10. The method of claim 8, wherein said thermally conductive plastic base portion and said heater form an ice cell which is capable of forming ice shapes.

11. The method of claim 8, wherein said heater is affixed to said thermally conductive plastic base portion by at least one selected from the group consisting of: adhesive, solvent bonding, ultrasonic bonding, and heat fusing.

12. The method of claim 7, wherein said electrical resistance energy is electrical pulse energy.

13. An evaporator assembly for forming ice, said assembly comprising: a thermally conductive plastic base portion and an electrical resistance heater, wherein said heater is affixed to a surface of said thermally conductive plastic base portion, such that said heater is disposed between said ice and said base portion.

14. The evaporator assembly according to claim 13, wherein said heater comprises a flexible membrane and an electrical trace disposed on said flexible membrane.

15. The evaporator assembly according to claim 14, wherein said thermally conductive plastic base portion and said heater form an ice cell which is capable of forming ice shapes.

16. The evaporator assembly according to claim 13, wherein said heater is affixed to said thermally conductive plastic base portion by at least one selected from the group consisting of: adhesive, solvent bonding, ultrasonic bonding, and heat fusing.

17. The evaporator assembly according to claim 13, wherein said electrical resistance heater is an electrical pulse heater.

18. An ice making machine comprising: an evaporator assembly comprising at least one freezing tube and at least two thermally conductive plastic or metal evaporator plates, wherein said freezing tube is disposed between oppositely disposed evaporator plates; at least one refrigerant conduit disposed within said thermally conductive plastic or metal evaporator plates; a water supply in communication with an inlet port of said freezing tube; a refrigerant supply in communication with said refrigerant conduit; an electrical energy source in communication with said freezing tube; and a controller that during a freeze mode operates said water supply and said refrigerant supply to form ice on an interior surface of said freezing tube and during a harvest mode operates said electrical energy source to apply electrical resistance energy to said freezing tube or to a heater disposed about said freezing tube to melt an interfacial layer of said ice formed on said interior surface of said freezing tube such that it is freed from said interior surface.

19. The ice making machine according to claim 18, wherein said evaporator plate comprises at least first and second thermal transfer nodes which are spaced apart from one another and in thermal contact with an outer surface said freezing tube, thereby forming ice on said interior surface of said freezing tube at a location defined by contacting of said thermal transfer nodes and said freezing tube.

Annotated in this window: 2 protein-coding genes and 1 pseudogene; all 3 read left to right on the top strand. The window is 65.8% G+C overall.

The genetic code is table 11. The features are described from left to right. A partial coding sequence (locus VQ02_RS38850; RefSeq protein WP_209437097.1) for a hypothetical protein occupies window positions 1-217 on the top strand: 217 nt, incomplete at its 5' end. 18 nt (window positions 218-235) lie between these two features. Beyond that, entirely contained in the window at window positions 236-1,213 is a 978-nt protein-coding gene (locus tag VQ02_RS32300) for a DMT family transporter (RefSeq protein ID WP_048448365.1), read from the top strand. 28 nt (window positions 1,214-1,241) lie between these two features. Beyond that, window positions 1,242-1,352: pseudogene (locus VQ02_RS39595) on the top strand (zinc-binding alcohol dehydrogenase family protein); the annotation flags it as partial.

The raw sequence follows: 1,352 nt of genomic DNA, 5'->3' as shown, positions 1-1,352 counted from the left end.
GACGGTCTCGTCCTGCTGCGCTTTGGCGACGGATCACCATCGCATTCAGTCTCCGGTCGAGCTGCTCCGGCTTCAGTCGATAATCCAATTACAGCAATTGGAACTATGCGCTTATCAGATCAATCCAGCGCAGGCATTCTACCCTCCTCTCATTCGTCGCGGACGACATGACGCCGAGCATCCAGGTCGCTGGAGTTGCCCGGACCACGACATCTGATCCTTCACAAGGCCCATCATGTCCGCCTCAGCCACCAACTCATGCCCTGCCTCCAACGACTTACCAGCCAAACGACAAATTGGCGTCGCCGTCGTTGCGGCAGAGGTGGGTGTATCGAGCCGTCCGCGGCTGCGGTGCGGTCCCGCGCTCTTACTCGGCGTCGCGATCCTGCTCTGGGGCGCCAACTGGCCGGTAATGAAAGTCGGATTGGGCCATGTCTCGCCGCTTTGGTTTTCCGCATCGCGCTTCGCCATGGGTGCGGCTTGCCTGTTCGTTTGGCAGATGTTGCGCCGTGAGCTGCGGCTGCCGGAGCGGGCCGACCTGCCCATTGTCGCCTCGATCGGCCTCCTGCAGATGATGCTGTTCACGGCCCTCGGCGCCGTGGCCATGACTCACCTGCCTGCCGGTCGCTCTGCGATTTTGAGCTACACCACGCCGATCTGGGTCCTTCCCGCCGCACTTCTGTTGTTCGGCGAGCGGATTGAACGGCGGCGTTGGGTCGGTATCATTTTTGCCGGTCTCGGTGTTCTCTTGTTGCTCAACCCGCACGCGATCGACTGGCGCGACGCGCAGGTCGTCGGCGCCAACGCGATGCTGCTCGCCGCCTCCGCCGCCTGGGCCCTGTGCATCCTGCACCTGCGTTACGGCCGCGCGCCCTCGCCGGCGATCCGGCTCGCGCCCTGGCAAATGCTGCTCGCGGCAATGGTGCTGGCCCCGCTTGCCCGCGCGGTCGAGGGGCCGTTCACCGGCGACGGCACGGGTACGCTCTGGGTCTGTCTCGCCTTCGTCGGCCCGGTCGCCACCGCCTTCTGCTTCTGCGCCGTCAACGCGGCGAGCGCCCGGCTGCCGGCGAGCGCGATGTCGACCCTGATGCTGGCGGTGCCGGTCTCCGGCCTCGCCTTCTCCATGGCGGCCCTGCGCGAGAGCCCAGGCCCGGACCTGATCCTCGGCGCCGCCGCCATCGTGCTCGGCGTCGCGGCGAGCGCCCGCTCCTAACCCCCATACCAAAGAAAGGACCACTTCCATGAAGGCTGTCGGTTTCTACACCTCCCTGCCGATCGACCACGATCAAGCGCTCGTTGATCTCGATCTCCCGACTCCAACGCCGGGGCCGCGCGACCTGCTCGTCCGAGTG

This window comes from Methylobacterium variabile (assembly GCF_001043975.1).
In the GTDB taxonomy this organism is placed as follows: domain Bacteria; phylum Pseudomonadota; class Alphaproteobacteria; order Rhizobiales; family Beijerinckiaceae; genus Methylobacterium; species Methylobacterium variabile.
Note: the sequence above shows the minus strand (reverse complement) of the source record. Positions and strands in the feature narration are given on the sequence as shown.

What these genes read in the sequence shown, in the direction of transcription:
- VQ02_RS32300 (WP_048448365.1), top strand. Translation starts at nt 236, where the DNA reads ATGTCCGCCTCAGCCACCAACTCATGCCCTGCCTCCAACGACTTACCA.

20. The ice making machine according to claim 18, further comprising an electrical insulation layer disposed about the exterior surface of said freezing tube, such that ice is not formed on said interior surface of said freezing tube at a location where said thermal transfer nodes are not in direct contact with said freezing tube.

21. The ice making machine according to claim 18, wherein said electrical resistance energy is electrical pulse energy.

22. A method of making ice with an ice making machine that comprises an evaporator assembly comprising at least one freezing tube and at least two thermally conductive plastic or metal evaporator plates, wherein said freezing tube is disposed between oppositely disposed evaporator plates, a water supply, a refrigerant supply and an electrical energy source, said method comprising: during a freeze mode operating said water supply and said refrigerant supply to form ice on an interior surface of said freezing tube; and during a harvest mode operating said electrical energy source to apply electrical resistance energy to said freezing tube to melt an interfacial layer of said ice such that it is freed from said interior surface of said freezing tube.

23. The method according to claim 22, wherein said evaporator plate comprises at least first and second thermal transfer nodes which are spaced apart from one another and in thermal contact with an outer surface said freezing tube, thereby forming ice on said interior surface of said freezing tube at a location defined by contacting of said thermal transfer nodes and said freezing tube.

24. The method according to claim 22, further comprising an electrical insulation layer disposed about the exterior surface of said freezing tube, such that ice is not formed on said interior surface of said freezing tube at a location where said thermal transfer nodes are not in direct contact with said freezing tube.